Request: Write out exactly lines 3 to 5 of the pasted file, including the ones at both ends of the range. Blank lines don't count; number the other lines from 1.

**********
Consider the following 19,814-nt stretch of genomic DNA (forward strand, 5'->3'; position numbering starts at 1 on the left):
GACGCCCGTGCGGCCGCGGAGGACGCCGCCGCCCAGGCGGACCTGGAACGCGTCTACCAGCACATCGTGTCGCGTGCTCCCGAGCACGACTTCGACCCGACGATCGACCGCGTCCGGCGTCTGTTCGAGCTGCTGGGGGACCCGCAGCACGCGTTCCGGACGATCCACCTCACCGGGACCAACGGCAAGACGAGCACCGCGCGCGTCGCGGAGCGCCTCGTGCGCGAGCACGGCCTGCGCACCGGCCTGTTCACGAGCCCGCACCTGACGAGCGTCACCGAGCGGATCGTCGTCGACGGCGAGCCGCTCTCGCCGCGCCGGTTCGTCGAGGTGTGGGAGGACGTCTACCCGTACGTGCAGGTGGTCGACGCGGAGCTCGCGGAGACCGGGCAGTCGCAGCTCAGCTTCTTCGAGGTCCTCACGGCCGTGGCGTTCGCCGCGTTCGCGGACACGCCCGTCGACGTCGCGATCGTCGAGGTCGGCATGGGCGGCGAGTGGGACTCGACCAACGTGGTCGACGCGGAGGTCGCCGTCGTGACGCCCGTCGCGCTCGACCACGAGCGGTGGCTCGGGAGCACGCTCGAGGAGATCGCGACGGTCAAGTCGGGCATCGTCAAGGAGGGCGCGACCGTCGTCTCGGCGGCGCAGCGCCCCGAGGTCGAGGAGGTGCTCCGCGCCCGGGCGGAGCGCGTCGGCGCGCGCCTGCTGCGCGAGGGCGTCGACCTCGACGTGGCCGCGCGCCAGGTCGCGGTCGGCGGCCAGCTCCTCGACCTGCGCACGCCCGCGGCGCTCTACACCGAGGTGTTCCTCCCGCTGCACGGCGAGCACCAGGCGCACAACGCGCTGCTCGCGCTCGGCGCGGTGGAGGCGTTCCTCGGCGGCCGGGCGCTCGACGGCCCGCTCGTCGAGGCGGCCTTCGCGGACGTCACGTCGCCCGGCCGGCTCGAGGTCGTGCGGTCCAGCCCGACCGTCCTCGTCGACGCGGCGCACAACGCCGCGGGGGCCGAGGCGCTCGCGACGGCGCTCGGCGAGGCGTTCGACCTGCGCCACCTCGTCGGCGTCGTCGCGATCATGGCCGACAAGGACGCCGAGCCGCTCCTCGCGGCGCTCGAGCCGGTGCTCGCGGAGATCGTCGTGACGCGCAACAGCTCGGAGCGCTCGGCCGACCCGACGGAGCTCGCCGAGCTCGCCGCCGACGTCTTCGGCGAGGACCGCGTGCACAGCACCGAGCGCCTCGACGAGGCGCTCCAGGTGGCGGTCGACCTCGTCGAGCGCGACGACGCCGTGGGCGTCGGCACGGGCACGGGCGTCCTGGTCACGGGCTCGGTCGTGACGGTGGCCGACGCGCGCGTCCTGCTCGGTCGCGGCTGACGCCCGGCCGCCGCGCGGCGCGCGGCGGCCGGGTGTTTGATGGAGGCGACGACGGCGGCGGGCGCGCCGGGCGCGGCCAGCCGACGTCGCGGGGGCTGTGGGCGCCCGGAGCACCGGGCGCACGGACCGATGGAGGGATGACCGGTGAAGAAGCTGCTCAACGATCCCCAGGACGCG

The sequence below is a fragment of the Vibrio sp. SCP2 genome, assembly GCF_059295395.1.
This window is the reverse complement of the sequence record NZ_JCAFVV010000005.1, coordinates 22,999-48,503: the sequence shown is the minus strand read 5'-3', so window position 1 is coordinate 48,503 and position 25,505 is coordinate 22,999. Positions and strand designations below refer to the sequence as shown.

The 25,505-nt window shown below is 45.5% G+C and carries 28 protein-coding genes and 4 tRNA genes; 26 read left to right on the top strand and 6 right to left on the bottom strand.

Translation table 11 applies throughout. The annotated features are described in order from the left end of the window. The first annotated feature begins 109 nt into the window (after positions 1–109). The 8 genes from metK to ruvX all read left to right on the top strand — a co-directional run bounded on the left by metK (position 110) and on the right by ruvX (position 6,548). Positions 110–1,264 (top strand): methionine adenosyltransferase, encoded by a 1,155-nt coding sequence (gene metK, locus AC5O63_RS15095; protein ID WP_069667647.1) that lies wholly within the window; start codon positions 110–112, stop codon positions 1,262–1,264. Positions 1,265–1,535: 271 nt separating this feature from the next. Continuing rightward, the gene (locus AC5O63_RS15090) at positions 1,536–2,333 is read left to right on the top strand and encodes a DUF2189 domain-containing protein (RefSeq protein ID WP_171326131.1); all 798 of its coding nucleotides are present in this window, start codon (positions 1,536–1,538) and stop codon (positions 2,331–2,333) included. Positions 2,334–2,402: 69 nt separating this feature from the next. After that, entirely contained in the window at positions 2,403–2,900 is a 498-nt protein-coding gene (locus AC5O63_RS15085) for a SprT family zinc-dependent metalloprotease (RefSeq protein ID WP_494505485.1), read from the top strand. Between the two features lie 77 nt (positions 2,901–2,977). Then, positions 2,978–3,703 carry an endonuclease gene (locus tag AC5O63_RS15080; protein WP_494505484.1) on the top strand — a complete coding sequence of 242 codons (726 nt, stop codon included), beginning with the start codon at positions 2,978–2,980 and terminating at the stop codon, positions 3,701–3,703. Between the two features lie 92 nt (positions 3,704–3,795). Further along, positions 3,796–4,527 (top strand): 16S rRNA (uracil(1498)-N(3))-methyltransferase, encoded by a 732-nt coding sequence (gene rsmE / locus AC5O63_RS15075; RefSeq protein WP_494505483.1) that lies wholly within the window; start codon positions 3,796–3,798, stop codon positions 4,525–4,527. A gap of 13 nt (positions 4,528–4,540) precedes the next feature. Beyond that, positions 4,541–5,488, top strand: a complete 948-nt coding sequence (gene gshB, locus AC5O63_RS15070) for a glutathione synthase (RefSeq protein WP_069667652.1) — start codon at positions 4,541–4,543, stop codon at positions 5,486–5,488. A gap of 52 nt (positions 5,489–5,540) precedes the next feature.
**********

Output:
The sequence below is a fragment of the Vibrio sp. SCP2 genome, assembly GCF_059295395.1.
This window is the reverse complement of the sequence record NZ_JCAFVV010000005.1, coordinates 22,999-48,503: the sequence shown is the minus strand read 5'-3', so window position 1 is coordinate 48,503 and position 25,505 is coordinate 22,999. Positions and strand designations below refer to the sequence as shown.

The 25,505-nt window shown below is 45.5% G+C and carries 28 protein-coding genes and 4 tRNA genes; 26 read left to right on the top strand and 6 right to left on the bottom strand.